Do Antitrust Laws Limit U.S. Competitiveness?

July 7, 1989

Report Outline
Special Focus

Introduction

For a hundred years Congress has prohibited American businesses from creating monopolies, fixing prices or otherwise restraining trade. Now, critics say that antitrust laws must be amended or even revoked if U.S. businesses are to compete in world markets. Antitrust supporters, however, say such talk is only a ruse to disguise longstanding objections to antitrust restrictions. They say consumers continue to have far more to lose than to gain from any change.

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Overview

The Sherman Antitrust Act is approaching its 100th birthday,and America's antitrust laws are under attack. Antitrust laws obstruct rather than encourage competition, critics charge, and with the chronic U.S. trade deficits of the 1980s, the laws are a handicap American companies can ill afford.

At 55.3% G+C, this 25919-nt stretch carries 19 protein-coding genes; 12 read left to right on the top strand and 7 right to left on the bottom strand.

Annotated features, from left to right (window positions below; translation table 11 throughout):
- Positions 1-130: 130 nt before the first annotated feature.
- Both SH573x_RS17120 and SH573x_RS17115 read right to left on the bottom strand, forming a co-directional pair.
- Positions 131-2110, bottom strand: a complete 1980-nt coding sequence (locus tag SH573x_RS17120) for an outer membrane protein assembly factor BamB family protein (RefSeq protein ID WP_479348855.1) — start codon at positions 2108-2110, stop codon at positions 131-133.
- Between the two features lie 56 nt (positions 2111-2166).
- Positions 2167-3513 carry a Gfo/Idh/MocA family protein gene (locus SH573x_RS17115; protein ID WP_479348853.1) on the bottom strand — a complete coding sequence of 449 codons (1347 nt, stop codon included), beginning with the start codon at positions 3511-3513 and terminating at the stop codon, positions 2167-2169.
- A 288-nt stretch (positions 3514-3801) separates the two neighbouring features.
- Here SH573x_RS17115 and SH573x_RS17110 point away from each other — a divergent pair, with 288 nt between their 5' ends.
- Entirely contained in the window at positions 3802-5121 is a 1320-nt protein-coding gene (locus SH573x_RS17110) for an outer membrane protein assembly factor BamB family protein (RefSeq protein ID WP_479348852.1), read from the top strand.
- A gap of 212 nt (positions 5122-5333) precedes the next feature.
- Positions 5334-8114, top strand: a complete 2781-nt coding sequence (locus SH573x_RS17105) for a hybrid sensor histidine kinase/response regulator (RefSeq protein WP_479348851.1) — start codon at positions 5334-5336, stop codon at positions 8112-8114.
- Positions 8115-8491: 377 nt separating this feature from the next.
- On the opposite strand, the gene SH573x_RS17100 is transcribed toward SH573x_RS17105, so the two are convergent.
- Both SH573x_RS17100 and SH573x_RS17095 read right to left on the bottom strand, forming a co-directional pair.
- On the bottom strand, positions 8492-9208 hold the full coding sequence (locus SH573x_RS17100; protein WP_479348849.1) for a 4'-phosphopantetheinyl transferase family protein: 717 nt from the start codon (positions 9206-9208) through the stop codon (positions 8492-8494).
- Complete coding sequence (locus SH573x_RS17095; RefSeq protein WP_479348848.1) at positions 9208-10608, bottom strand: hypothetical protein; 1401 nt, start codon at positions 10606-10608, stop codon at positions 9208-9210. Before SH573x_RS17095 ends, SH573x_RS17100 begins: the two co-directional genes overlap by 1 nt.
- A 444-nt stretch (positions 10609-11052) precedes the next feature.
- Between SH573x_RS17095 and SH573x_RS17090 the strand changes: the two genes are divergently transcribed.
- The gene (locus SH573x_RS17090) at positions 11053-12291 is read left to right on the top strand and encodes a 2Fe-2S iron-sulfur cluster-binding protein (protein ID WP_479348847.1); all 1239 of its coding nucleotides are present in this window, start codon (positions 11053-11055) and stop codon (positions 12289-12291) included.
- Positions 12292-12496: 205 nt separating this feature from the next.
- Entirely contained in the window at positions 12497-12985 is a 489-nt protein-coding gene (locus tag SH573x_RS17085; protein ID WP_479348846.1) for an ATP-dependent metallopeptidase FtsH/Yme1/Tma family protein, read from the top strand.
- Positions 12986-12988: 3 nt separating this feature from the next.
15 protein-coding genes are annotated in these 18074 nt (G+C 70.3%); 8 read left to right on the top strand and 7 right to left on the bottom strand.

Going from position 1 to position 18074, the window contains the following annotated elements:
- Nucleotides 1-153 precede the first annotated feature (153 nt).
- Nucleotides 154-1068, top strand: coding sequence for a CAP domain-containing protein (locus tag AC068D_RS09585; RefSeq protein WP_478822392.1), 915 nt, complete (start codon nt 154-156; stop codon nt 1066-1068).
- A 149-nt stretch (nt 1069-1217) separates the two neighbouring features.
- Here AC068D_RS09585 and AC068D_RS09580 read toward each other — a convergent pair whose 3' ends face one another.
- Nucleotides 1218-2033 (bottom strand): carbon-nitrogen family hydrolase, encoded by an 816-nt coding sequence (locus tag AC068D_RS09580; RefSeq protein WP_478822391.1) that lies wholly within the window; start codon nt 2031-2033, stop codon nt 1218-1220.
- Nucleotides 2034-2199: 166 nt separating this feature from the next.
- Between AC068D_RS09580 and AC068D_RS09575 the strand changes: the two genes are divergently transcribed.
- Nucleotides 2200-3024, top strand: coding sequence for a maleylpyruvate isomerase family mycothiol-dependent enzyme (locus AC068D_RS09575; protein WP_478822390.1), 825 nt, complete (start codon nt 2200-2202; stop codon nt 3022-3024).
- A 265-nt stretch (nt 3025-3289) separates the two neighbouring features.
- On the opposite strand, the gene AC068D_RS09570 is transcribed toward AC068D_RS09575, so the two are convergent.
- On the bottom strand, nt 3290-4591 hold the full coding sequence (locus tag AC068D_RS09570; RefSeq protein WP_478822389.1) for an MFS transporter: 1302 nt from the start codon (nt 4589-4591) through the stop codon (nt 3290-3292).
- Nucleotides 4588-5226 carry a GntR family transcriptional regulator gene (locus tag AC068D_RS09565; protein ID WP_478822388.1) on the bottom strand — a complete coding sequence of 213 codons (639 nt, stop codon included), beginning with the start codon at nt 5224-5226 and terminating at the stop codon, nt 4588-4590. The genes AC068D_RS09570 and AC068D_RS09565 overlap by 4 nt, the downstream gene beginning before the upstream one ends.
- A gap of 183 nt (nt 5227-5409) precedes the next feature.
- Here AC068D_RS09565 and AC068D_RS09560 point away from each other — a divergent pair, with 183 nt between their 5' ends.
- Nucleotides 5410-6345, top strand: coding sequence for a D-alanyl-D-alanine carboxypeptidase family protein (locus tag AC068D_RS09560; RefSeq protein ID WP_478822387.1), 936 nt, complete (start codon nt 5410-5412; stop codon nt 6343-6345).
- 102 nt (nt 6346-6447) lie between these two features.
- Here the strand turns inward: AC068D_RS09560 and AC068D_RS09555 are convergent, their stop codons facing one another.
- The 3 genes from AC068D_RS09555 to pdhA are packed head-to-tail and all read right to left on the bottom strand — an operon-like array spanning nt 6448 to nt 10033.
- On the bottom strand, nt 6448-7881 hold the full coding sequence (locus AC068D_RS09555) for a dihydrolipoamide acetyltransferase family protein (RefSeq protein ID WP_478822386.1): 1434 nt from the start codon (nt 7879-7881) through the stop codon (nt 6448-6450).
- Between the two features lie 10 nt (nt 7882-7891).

“The time has come for us to realistically look at the antitrust laws and try to mold them to our favor and not to the interests of foreigners, [who] have no such restrictions,” wrote then-Commerce Secretary C. William Verity Jr. in The Wall Street Journal last December. In an unusual double-barreled blast at the statutes, Verity and Attorney General Dick Thornburgh in adjacent articles called for relaxation of antitrust laws to allow U.S. manufacturers to undertake joint production efforts without having to worry about lawsuits from competitors or consumers.

ISSUE TRACKER for Related Reports
Antitrust
Jun. 12, 1998  Antitrust Policy
Jul. 07, 1989  Do Antitrust Laws Limit U.S. Competitiveness?
Jan. 15, 1982  Business Mergers and Antitrust
Jan. 31, 1975  Antitrust Action
May 25, 1966  Business Concentration and Antitrust Laws
Feb. 19, 1947  Enforcement of the Antitrust Laws
Dec. 19, 1938  Anti-Trust Enforcement Through Consent Decrees
Nov. 24, 1930  Revision of the Antitrust Laws
BROWSE RELATED TOPICS:
Antitrust and Monopolies
Antitrust and Monopolies